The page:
Bayesian phylogenetic inference (or simply, Bayesian inference) is one of the most popular methods use in molecular phylogenetics. It has been the standard statistical approach. Bayesian methods have been used by phylogeneticists to infer phylogenies and phenotypic trait evolution, evaluate phylogenetic uncertainty, analyze molecular dating and dynamics of species diversification and extinction, among others. Some of the common phylogenetic softwares used for Bayesian analysis are MrBayes, Bayesian Evolutionary Analysis Sampling Trees (BEAST), PhyloBayes / PhyloBayes MPI (Bayesian Monte Carlo Markov Chain (or Markov Chain Monte Carlo) method/ sampler for phylogenetic reconstruction).
These phylogenetic techniques and approaches helped phylogeneticists in developing better evolutionary models by the availability of rapid computer programs that help manage a large set of statistical and sequence data. And as such, they are able to infer more reliably phylogenetic relationships and sequence evolution in a phylogenetic tree.
In 1977, Carl Woese and George Fox managed to sequence rRNA genes of prokaryotes and found that there were prokaryotes that are genetically distinct from bacteria. These prokaryotes lack the rRNA genes typical of bacteria and thus were shown to be distantly related to bacteria. They, then, called these prokaryotes “Archaebacteria“.
Is phylogeny the same as phylogenetics?
Not quite but they are related. Phylogeny is defined as the evolutionary history of a group of organisms. Phylogenetics is the science that studies phylogeny. The phylogenetic approach of studying evolutionary relatedness and histories of organisms makes use of a phylogenetic tree. Data sequencing is also used in inferring phylogenies. As already discussed above, the phylogenetic tree depicts how a group of organisms can be related to another group and molecular sequencing is applied to provide a genetic basis for their relatedness.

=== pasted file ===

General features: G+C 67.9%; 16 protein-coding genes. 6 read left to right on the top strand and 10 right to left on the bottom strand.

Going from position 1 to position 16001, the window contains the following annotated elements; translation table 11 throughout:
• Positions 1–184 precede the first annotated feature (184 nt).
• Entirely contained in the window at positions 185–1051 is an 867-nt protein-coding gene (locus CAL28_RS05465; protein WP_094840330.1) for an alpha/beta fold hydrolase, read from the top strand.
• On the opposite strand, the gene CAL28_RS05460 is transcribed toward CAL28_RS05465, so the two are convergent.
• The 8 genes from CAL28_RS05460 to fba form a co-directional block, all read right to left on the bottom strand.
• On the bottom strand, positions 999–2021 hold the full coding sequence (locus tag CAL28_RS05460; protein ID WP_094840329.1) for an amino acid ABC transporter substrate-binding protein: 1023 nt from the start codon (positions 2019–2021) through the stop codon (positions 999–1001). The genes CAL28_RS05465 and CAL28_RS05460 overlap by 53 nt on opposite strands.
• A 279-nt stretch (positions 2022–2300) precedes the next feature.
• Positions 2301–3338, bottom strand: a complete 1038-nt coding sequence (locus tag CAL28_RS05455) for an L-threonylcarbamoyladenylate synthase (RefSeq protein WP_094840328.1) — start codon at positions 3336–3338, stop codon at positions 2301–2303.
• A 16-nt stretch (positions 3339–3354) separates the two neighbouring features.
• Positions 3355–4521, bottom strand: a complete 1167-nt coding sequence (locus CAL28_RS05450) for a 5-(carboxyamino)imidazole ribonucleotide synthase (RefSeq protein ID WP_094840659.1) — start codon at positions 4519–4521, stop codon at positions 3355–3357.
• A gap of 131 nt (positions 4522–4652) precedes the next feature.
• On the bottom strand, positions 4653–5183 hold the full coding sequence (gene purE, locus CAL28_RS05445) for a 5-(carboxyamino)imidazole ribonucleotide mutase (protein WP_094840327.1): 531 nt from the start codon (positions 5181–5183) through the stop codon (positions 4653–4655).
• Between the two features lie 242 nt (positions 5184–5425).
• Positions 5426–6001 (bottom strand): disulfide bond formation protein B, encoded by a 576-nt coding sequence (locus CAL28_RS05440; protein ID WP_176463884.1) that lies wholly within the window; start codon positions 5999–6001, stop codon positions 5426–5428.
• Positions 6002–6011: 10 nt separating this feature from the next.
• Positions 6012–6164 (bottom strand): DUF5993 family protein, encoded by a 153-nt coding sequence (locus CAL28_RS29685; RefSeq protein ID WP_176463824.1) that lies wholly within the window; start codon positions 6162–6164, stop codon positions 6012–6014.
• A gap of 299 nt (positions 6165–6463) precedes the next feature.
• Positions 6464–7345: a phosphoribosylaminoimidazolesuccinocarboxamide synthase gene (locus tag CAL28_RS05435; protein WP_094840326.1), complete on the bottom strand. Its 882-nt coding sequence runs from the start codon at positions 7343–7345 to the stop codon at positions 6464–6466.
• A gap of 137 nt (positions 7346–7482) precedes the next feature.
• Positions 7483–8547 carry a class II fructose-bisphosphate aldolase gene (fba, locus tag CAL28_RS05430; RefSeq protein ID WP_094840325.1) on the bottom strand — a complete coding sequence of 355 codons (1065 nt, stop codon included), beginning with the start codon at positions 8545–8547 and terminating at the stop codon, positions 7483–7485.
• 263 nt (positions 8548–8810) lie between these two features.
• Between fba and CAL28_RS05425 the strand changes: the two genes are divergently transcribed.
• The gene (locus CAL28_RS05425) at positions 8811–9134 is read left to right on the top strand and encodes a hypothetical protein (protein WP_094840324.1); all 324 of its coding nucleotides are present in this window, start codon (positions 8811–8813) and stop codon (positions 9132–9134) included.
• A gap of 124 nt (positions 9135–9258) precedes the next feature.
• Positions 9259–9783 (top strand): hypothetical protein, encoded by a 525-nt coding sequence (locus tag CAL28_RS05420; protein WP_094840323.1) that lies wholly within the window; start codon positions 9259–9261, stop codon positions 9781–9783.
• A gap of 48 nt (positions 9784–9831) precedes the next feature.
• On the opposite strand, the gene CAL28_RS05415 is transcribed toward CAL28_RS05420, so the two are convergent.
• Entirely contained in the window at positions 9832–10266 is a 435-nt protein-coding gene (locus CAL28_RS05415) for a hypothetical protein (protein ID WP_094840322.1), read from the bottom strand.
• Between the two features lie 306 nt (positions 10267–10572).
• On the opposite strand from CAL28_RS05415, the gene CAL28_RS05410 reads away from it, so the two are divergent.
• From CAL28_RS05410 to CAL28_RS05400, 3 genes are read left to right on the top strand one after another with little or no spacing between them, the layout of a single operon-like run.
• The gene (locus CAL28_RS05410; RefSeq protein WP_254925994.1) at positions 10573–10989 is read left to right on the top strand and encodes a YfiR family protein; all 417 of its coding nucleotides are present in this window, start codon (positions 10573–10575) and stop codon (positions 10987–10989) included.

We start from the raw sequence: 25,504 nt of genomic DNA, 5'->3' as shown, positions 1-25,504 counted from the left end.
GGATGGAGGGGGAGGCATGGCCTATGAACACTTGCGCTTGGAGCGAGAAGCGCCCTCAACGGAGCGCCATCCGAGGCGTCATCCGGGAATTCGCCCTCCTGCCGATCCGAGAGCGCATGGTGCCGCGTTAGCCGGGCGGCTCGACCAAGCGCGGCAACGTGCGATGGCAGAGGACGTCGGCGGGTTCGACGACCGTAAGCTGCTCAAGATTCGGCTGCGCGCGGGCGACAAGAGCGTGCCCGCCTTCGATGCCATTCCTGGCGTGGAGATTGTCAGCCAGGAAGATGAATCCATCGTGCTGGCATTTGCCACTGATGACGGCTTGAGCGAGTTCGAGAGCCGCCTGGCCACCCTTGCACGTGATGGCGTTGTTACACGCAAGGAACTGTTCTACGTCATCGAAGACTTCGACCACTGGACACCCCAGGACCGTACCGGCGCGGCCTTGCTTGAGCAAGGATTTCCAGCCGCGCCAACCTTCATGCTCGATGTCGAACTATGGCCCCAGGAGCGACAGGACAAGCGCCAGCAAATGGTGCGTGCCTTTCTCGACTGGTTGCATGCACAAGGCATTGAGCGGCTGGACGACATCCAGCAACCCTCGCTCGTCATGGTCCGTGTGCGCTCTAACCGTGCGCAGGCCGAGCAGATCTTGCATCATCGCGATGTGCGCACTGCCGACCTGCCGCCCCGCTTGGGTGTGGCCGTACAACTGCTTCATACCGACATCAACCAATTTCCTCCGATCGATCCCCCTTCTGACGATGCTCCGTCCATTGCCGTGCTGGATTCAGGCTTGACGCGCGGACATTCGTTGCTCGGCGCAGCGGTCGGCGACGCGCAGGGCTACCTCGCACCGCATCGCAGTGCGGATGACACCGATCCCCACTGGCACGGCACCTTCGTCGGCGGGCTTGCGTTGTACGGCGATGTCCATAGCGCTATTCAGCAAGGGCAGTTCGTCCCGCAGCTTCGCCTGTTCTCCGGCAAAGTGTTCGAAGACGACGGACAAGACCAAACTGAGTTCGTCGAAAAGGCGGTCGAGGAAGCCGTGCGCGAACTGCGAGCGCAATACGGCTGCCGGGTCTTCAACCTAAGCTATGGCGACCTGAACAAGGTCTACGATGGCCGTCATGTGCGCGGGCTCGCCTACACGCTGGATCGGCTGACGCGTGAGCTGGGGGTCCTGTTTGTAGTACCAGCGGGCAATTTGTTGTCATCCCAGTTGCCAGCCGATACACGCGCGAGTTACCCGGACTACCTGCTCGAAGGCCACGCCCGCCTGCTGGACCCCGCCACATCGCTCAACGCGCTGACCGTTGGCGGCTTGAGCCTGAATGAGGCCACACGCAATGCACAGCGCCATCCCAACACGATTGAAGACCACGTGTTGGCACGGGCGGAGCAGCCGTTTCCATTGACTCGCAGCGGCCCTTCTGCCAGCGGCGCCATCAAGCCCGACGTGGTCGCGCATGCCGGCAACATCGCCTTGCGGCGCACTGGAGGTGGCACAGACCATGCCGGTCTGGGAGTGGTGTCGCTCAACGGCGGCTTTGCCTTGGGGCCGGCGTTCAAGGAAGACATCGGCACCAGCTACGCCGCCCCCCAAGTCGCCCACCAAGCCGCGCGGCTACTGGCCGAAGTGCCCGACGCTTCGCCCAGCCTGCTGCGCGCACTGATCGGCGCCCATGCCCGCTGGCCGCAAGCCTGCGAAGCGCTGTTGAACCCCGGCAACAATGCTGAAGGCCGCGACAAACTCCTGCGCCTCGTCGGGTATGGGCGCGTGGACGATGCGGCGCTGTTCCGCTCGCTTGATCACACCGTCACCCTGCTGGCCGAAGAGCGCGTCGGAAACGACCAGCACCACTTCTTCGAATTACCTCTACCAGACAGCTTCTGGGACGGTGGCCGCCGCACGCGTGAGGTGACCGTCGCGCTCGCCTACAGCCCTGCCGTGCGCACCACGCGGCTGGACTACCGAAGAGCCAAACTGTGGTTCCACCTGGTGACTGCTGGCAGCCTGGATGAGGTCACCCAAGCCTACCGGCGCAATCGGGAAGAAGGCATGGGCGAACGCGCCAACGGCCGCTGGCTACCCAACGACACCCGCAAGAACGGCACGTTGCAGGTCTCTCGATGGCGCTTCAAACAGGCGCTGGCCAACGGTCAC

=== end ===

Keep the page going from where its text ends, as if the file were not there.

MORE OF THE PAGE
Here, you will find some of the scientific disciplines that are closely related to phylogenetics. Thus, topics could overlap between or among them.
Systematics and Evolutionary biology
Phylogeny looks into the evolutionary history of a taxonomic group of organisms. Thus, phylogenetics is mainly concerned with the phylogenetic relationships and molecular evolution of organisms according to evolutionary similarities and differences. Phylogenetics, therefore, is a part of biological systematics, which has a wider scope as it involves not only the phylogenetics of organisms but also the identification and classification of organisms. For that matter, systematics encompasses two fields of study: taxonomy and phylogenetics. In particular, phylogenetic systematics is a subfield of systematics where a phylogenetic approach is applied in studying the divesities and relationships of organisms through time.
The subfields of systematics include molecular systematics, which explores via molecular approach, numerical systematics or numerical taxonomy, which is based on bio-statistical analysis and data, and experimental systematics or evolutionary systematics, which attempts to understand systematics through the factors affecting the process of evolution.
Phylogenetics is also related to taxonomy, which is a branch of science concerned also in finding, describing, classifying, and naming organisms, including the studying of the relationships between taxa and the principles underlying such a classification. Phylogenetics provides information to taxonomy when it comes to the classification and identification of organisms.
The study of phylogenies is heavily based on the core principles and practice of genetics. It helps us understand how species evolve at the level of genes and genomes, particularly genetic changes through time.
Take the Quiz!
- Systematics: Meaning, Branches and Its Application. (2016, May 27). Biology Discussion. https://www.biologydiscussion.com/animals-2/systematics-meaning-branches-and-its-application/32374
- Graphical explanation of phylogenetic terms. (2022). Berkeley.edu. https://ucmp.berkeley.edu/glossary/gloss1/phyly.html
- Haber, M., & Velasco, J. (2021). Phylogenetic Inference (Stanford Encyclopedia of Philosophy). Stanford.edu. https://plato.stanford.edu/entries/phylogenetic-inference/#:~:text=At%20its%20core%2C%20phylogenetic%20inference,underdetermination%20of%20theory%20by%20evidence%20.